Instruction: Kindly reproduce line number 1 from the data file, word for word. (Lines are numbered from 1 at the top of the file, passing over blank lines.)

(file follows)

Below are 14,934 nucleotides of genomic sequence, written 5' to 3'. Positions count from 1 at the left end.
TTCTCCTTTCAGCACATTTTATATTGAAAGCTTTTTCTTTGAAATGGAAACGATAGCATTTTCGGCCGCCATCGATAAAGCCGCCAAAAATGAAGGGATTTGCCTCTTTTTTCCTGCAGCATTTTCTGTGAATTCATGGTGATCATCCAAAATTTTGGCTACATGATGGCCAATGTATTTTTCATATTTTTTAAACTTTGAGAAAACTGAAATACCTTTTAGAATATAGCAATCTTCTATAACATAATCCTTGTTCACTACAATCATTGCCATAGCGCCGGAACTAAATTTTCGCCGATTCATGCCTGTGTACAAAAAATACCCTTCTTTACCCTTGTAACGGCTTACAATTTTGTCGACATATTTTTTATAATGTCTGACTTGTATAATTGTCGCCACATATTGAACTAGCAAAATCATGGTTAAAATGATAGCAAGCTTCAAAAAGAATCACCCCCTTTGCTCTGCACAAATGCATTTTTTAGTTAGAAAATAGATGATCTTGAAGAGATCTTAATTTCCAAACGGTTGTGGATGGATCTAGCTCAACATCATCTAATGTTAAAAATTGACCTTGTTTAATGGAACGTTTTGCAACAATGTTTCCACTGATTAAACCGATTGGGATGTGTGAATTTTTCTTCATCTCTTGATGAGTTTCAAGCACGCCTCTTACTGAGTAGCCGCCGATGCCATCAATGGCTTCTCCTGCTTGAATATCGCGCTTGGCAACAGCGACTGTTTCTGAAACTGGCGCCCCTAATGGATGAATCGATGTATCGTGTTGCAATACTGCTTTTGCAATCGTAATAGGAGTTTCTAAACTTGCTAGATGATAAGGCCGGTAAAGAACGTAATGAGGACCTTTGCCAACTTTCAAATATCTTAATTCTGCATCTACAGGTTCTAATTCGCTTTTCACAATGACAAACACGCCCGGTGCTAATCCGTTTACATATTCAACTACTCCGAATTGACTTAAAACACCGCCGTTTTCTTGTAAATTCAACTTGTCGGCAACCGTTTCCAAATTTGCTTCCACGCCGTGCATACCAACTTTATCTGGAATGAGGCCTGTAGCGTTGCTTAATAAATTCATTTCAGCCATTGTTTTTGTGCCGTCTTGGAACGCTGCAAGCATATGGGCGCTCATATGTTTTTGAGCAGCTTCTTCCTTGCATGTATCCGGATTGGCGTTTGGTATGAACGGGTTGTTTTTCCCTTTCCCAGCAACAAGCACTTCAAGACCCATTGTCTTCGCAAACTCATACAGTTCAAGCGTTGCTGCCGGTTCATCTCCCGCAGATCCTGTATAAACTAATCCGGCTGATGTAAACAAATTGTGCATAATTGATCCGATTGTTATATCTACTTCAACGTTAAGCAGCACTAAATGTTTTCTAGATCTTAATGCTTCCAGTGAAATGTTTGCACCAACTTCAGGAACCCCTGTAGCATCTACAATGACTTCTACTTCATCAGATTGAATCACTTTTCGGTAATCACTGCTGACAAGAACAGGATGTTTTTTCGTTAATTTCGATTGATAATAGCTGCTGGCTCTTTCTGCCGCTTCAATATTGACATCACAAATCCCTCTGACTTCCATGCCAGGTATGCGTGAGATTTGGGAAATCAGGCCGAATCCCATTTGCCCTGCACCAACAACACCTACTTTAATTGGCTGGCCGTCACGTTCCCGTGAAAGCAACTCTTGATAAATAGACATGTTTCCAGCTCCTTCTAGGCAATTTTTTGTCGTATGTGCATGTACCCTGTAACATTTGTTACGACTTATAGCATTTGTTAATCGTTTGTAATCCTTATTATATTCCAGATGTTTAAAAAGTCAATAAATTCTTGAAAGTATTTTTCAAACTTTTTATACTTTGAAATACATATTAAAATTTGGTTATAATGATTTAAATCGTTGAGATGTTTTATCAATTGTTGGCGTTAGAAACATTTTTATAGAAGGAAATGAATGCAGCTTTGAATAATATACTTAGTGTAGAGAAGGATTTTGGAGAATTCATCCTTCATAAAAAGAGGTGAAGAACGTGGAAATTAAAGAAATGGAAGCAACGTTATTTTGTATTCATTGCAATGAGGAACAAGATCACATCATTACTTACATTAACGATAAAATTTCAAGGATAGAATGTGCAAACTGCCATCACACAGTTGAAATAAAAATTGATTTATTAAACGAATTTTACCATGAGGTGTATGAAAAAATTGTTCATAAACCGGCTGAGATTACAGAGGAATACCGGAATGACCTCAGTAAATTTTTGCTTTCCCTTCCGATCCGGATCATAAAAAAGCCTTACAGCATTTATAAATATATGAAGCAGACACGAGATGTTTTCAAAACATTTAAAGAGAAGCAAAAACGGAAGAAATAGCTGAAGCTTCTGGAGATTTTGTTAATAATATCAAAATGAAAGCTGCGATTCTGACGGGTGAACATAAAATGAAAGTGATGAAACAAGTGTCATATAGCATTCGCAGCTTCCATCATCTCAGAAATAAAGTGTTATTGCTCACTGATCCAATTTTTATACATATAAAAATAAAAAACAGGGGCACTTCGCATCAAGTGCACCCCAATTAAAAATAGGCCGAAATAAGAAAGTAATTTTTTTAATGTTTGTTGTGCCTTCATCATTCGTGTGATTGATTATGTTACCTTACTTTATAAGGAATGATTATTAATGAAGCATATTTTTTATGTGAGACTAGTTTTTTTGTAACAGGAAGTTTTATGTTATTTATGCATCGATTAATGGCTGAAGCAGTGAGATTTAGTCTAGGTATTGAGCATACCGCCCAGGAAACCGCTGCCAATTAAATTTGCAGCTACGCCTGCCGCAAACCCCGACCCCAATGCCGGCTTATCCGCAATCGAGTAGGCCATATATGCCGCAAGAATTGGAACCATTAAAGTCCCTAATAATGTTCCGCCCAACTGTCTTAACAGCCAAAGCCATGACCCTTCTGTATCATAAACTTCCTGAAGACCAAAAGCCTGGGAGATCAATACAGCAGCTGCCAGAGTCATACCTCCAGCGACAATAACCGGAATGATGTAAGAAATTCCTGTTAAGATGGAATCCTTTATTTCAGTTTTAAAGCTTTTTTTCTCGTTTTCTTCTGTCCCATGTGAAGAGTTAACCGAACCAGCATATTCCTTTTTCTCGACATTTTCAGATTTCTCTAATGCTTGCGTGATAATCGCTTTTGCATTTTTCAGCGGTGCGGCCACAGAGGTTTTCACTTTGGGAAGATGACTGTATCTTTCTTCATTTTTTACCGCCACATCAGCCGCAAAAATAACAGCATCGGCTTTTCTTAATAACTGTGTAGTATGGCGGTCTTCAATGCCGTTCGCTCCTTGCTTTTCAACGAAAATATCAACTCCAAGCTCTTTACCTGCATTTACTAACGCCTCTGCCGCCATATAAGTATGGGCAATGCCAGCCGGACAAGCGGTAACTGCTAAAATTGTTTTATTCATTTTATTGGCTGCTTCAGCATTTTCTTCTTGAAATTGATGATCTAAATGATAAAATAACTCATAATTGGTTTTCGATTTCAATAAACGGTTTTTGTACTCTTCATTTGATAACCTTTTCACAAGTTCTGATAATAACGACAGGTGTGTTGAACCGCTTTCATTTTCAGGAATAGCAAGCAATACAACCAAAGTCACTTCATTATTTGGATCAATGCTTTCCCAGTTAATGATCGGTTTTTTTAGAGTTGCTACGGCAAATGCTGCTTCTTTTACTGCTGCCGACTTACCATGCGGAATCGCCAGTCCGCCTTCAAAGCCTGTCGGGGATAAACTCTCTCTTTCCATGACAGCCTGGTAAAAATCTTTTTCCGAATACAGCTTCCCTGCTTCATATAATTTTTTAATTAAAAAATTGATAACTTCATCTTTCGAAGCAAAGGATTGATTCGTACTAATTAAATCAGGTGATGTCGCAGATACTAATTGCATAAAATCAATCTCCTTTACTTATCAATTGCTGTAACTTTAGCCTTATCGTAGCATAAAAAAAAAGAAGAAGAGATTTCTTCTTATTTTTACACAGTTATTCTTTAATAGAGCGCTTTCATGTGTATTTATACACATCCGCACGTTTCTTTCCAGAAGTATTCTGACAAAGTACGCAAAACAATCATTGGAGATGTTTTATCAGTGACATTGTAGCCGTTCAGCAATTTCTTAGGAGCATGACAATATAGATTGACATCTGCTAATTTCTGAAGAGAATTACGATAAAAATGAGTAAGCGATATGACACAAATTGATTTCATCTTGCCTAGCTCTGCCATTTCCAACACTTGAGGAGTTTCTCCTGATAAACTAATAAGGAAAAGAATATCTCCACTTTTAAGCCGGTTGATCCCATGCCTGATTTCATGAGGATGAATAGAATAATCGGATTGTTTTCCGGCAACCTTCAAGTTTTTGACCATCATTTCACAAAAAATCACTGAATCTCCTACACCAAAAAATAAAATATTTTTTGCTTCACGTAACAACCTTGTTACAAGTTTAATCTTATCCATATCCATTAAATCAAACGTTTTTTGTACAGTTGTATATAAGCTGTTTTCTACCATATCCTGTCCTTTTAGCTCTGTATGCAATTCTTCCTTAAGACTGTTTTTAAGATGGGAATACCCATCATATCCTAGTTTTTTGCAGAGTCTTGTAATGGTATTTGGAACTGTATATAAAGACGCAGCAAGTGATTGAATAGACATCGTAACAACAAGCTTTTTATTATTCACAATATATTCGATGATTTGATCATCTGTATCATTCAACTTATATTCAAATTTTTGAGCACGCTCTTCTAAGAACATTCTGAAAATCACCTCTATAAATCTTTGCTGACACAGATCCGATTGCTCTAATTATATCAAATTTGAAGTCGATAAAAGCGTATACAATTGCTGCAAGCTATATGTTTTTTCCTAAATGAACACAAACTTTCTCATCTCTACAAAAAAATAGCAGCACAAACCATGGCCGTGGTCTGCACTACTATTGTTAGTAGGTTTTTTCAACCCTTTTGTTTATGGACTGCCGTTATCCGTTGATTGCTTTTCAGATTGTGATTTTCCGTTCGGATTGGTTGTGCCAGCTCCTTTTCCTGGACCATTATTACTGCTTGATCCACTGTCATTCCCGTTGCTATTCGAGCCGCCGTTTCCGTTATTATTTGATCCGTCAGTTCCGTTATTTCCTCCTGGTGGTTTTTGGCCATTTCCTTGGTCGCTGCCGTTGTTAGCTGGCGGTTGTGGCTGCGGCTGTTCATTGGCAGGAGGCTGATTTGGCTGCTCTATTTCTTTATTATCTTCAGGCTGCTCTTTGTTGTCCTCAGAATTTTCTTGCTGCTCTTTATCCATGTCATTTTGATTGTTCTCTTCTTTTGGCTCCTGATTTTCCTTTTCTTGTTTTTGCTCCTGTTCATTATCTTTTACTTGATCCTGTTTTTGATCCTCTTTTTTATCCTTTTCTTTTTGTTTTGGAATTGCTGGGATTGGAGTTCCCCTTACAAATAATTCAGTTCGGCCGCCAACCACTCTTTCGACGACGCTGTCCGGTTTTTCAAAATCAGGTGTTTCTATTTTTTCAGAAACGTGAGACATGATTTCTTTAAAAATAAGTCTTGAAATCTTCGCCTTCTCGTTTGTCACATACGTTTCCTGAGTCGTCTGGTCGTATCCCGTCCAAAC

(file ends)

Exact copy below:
Below are 14,934 nucleotides of genomic sequence, written 5' to 3'. Positions count from 1 at the left end.